Thankfully, the users table had a very handy permission column, which very quickly gave me the list of administrators and their email addresses.

A screenshot of the users table, filtering only the administrators.Genuinely helpful for the disclosure, much appreciated.

So I, in my infinite wisdom (sarcasm), on a Friday at 18:00-ish local time on the 31st of March 2023, decided to email all these lovely folk the following:

A screenshot of an emailBilingual, twice the words, about as much communication.

To their credit, they responded within 30 minutes, with the following email, seemingly indicating that a botched cron job of some sort wasn't purging the bucket on backup.

So I checked to see that this was fixed, and rightly enough, I no longer had access to the bucket.

A screenshot of an emailA positive response! Huzzah!

Job done! (But not entirely for them...)

Given the nature of the data, I did mention to them that they should probably reach out to the Canadian Data Protection Authority.

At this time, I have no idea whether they did, as the following email was our last correspondence.

A screenshot of an email"Please comply with relevant legislation ๐Ÿฅบ๐Ÿ‘‰๐Ÿ‘ˆ".


  • 2023-03-31 22:00 UTC:
    Discovery of the database dump.
  • 2023-03-31 22:10 UTC:
    Finish setting up fresh VM and downloading database dump.
  • 2023-03-31 22:20 UTC:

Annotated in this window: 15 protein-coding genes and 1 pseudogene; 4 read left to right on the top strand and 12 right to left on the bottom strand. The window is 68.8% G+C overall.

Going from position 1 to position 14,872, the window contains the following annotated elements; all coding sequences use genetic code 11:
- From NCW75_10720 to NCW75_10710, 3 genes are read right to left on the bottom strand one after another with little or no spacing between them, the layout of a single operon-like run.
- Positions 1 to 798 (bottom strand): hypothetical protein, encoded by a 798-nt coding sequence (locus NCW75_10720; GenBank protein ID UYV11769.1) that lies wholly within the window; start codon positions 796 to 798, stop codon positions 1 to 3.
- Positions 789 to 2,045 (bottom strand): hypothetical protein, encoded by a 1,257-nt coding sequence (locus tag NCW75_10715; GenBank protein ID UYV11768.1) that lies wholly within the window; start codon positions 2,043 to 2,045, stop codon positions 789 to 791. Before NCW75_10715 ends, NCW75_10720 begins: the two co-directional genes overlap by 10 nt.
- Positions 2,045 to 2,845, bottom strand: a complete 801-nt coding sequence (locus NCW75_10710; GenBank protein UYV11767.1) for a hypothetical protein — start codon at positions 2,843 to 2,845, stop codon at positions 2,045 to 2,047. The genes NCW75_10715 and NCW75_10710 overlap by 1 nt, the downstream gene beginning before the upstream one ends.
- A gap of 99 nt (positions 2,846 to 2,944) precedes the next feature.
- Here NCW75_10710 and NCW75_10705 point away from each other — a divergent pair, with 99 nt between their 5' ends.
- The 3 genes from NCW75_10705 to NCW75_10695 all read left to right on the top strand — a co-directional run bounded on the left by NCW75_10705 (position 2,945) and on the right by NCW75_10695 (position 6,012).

Begin analysis of database dump.
  • 2023-03-31 23:40 UTC:
    Finish analysis of database dump.
  • 2023-03-31 23:46 UTC:
    Send initial email to administrators.
  • 2023-04-01 00:08 UTC:
    Receive reply from administrators.
  • 2023-04-01 00:20 UTC:
    Confirm database dump no longer accessible.
  • 2023-04-01 00:35 UTC:
    Send final reply.

  • 2023-04-01 - 2023-07-01:
    Initial disclosure cooldown period
  • 2023-07-01 - 2023-10-15:
    ADHD brainholing of the idea to post about it.
  • 2023-10-15 - 2023-10-16:
    Realize I don't know where the VM is anymore (I had mistakenly unlisted it in VMWare).
  • 2023-10-16 - 2024-01-04:
    ADHD brainholing (yes, again) of the idea to post about it.
  • 2024-01-04 - 2024-01-06:
    I remember I don't know where the VM is, and I get writer's block.
  • 2024-01-06 - 2024-04-15:
    Writer's block and then ADHD brainholing (..., I know...) of the idea to post about it.
  • 2024-04-15:
    Find the VM by accident.
  • 2024-04-16 - 2024-04-17:
    Writing this post.
  • 2024-04-16 - 2024-04-17:
    Getting people to review and suggest improvements to this post.
    Thank you Kenza, Mark and Ger!
  • 2024-04-18: